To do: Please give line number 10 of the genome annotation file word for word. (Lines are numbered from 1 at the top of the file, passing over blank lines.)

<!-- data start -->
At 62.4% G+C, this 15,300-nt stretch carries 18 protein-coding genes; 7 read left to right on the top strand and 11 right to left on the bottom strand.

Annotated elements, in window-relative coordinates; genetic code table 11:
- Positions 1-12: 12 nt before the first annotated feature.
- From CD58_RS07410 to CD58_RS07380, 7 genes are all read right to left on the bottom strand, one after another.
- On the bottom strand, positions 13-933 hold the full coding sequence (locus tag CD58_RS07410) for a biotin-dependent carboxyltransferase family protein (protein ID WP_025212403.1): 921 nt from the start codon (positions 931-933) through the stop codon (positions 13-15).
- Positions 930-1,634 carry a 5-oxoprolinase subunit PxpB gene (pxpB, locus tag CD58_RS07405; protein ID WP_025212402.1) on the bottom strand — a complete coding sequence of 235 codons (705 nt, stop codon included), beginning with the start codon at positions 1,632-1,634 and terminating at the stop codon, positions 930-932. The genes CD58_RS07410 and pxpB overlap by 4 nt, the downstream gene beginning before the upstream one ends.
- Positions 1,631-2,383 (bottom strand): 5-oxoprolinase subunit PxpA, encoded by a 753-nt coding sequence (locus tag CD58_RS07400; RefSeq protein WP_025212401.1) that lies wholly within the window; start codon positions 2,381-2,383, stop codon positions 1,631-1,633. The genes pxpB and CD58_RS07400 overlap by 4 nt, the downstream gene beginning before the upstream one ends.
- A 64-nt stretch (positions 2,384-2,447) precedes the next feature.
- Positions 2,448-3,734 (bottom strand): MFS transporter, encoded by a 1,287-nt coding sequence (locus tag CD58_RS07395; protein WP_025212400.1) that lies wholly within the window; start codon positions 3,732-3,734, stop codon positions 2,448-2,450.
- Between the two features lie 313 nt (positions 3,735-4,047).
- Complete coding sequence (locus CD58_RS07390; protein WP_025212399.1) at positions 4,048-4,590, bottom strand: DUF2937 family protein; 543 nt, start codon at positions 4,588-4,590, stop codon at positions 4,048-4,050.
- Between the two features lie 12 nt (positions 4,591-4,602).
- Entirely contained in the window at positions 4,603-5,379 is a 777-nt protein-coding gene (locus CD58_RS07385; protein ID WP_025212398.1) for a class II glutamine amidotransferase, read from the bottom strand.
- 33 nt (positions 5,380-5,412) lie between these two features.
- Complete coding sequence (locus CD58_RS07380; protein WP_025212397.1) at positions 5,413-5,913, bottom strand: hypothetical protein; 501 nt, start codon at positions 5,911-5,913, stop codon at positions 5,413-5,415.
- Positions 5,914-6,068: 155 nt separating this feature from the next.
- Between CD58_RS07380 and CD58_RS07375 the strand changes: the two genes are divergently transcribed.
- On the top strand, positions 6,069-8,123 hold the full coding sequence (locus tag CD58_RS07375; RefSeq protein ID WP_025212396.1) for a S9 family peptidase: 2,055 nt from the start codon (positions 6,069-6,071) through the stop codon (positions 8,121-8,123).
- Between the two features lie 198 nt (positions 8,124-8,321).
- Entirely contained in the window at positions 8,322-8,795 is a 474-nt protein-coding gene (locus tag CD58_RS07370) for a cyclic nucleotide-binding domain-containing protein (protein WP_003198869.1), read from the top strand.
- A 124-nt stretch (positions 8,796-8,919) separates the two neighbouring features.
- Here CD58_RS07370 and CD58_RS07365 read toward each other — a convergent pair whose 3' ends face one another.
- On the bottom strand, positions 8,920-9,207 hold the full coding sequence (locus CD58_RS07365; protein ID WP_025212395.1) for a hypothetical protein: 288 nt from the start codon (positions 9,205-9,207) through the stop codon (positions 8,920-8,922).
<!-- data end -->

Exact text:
- Between the two features lie 313 nt (positions 3,735-4,047).